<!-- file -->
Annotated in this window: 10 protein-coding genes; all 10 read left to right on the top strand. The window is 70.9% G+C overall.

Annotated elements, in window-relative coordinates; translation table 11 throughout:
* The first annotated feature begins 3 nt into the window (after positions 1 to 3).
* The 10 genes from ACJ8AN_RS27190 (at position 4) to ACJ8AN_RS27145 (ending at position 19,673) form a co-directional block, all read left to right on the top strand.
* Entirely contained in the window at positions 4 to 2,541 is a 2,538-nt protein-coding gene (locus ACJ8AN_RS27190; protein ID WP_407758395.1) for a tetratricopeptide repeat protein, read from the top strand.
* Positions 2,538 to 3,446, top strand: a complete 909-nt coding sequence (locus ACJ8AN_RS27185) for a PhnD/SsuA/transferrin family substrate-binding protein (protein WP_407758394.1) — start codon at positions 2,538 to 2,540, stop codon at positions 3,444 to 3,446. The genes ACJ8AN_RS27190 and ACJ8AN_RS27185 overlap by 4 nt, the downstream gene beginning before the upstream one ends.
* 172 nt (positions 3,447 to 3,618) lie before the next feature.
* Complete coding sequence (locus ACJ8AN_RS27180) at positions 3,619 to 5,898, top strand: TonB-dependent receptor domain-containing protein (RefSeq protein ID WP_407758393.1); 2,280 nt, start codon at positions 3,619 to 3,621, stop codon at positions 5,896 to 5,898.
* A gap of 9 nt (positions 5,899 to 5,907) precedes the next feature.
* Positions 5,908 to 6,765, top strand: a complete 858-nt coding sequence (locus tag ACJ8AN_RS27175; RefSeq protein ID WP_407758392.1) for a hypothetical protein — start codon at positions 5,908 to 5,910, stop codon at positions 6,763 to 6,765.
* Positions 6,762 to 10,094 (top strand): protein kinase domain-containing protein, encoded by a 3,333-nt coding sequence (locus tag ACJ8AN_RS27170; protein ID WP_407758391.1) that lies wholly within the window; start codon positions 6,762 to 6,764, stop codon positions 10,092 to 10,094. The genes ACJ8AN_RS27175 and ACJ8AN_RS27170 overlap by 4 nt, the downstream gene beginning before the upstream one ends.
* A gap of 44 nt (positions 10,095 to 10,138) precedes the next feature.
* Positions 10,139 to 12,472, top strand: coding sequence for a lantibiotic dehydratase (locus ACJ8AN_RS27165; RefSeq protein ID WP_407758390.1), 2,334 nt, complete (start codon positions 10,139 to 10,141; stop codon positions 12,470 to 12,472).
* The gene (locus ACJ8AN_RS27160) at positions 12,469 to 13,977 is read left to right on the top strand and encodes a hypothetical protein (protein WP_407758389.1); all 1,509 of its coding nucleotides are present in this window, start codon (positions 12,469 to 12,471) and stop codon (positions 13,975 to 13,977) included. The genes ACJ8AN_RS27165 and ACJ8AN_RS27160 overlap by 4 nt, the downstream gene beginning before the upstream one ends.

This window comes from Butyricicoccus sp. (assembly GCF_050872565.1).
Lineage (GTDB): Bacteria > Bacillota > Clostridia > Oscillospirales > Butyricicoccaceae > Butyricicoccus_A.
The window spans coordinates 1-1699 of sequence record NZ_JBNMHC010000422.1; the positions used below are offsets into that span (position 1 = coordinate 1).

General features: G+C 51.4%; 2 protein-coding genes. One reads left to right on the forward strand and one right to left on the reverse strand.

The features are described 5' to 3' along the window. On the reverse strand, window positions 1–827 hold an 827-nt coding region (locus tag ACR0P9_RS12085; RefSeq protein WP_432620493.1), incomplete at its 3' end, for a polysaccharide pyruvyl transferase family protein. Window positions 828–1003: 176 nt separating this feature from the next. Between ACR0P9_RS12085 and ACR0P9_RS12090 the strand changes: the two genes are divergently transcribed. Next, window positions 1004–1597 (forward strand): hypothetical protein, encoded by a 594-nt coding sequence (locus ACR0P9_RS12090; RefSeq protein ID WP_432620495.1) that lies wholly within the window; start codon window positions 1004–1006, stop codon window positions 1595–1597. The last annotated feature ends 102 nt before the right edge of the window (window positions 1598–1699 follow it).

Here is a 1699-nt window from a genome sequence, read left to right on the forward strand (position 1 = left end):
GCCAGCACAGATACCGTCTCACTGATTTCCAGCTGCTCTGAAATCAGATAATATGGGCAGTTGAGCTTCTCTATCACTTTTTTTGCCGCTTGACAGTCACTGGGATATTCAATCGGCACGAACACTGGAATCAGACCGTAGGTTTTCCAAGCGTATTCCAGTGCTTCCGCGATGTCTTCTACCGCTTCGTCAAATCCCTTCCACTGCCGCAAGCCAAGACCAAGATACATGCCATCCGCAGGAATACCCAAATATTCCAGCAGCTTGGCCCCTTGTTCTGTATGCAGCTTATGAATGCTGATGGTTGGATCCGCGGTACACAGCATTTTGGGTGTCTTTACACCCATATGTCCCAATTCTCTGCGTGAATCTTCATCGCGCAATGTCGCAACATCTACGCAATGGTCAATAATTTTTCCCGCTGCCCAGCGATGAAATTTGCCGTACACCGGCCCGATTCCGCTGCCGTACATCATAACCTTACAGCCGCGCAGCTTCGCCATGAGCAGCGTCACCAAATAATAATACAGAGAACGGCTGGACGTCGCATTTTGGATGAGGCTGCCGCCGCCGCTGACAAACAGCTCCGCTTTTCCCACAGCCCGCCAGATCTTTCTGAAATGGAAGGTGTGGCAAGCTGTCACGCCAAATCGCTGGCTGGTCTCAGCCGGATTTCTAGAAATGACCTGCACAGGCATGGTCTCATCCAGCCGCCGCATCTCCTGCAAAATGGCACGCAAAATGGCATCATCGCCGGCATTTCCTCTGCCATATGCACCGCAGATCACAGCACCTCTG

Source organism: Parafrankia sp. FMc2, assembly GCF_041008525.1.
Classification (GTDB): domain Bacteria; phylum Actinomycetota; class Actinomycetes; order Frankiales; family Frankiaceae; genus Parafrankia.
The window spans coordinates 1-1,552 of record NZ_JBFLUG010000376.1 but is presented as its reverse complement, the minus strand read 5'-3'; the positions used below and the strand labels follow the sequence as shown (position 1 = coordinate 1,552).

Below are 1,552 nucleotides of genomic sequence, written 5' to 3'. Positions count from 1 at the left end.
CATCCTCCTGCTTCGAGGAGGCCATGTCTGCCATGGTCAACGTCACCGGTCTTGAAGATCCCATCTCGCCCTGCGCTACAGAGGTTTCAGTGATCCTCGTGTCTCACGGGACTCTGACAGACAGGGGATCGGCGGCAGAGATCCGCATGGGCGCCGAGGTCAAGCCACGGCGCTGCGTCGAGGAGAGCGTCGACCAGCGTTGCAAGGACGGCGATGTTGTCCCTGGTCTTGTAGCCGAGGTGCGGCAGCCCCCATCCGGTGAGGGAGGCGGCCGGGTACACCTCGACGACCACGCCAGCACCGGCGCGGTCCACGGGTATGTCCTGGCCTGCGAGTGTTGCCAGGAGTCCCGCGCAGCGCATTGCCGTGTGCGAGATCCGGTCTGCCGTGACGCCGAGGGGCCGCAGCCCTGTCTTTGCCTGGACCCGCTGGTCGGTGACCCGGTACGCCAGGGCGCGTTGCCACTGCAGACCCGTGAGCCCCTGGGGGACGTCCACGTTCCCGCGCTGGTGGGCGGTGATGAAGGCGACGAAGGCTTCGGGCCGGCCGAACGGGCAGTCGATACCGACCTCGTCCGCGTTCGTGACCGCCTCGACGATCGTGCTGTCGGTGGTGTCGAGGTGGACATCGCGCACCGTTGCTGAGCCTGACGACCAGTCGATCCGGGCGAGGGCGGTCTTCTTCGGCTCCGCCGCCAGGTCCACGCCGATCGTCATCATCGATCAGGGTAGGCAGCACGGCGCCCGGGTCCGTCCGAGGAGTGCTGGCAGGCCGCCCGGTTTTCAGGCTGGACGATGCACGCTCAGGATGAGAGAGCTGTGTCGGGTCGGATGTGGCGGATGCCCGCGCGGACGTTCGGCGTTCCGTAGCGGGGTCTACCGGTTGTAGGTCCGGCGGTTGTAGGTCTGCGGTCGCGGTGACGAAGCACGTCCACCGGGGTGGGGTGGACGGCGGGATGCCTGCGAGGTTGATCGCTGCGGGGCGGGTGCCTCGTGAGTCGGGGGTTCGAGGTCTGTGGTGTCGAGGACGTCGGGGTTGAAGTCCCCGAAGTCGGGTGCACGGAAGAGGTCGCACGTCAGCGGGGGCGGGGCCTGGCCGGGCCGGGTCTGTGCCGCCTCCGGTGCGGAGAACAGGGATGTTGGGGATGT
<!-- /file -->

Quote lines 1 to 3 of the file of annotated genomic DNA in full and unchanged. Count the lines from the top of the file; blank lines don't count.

Annotated in this window: 10 protein-coding genes; all 10 read left to right on the top strand. The window is 70.9% G+C overall.

Annotated elements, in window-relative coordinates; translation table 11 throughout:
* The first annotated feature begins 3 nt into the window (after positions 1 to 3).